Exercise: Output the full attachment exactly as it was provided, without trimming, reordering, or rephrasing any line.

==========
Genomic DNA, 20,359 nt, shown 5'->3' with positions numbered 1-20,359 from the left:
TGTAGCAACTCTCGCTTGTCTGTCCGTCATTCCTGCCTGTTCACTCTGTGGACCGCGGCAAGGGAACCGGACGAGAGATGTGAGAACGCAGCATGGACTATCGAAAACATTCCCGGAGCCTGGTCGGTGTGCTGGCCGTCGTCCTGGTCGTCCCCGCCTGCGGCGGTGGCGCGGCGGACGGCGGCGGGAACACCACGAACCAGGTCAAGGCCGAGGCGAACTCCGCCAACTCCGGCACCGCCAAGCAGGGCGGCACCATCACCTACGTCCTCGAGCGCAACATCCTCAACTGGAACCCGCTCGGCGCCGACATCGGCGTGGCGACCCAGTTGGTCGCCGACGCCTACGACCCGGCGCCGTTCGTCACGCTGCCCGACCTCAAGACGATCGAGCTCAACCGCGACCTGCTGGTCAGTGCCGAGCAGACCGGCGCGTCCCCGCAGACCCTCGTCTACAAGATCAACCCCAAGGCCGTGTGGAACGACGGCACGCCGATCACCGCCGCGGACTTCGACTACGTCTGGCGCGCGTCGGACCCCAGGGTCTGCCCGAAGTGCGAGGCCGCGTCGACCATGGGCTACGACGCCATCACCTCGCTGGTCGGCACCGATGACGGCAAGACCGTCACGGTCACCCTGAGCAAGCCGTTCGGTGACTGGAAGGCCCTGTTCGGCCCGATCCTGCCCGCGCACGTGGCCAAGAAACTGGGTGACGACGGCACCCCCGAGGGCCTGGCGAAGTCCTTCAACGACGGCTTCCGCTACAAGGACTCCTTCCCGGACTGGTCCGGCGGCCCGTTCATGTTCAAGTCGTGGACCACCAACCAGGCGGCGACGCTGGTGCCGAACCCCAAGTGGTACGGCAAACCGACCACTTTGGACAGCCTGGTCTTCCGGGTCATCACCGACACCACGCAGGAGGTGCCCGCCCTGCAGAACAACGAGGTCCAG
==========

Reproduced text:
Genomic DNA, 20,359 nt, shown 5'->3' with positions numbered 1-20,359 from the left:
TGTAGCAACTCTCGCTTGTCTGTCCGTCATTCCTGCCTGTTCACTCTGTGGACCGCGGCAAGGGAACCGGACGAGAGATGTGAGAACGCAGCATGGACTATCGAAAACATTCCCGGAGCCTGGTCGGTGTGCTGGCCGTCGTCCTGGTCGTCCCCGCCTGCGGCGGTGGCGCGGCGGACGGCGGCGGGAACACCACGAACCAGGTCAAGGCCGAGGCGAACTCCGCCAACTCCGGCACCGCCAAGCAGGGCGGCACCATCACCTACGTCCTCGAGCGCAACATCCTCAACTGGAACCCGCTCGGCGCCGACATCGGCGTGGCGACCCAGTTGGTCGCCGACGCCTACGACCCGGCGCCGTTCGTCACGCTGCCCGACCTCAAGACGATCGAGCTCAACCGCGACCTGCTGGTCAGTGCCGAGCAGACCGGCGCGTCCCCGCAGACCCTCGTCTACAAGATCAACCCCAAGGCCGTGTGGAACGACGGCACGCCGATCACCGCCGCGGACTTCGACTACGTCTGGCGCGCGTCGGACCCCAGGGTCTGCCCGAAGTGCGAGGCCGCGTCGACCATGGGCTACGACGCCATCACCTCGCTGGTCGGCACCGATGACGGCAAGACCGTCACGGTCACCCTGAGCAAGCCGTTCGGTGACTGGAAGGCCCTGTTCGGCCCGATCCTGCCCGCGCACGTGGCCAAGAAACTGGGTGACGACGGCACCCCCGAGGGCCTGGCGAAGTCCTTCAACGACGGCTTCCGCTACAAGGACTCCTTCCCGGACTGGTCCGGCGGCCCGTTCATGTTCAAGTCGTGGACCACCAACCAGGCGGCGACGCTGGTGCCGAACCCCAAGTGGTACGGCAAACCGACCACTTTGGACAGCCTGGTCTTCCGGGTCATCACCGACACCACGCAGGAGGTGCCCGCCCTGCAGAACAACGAGGTCCAG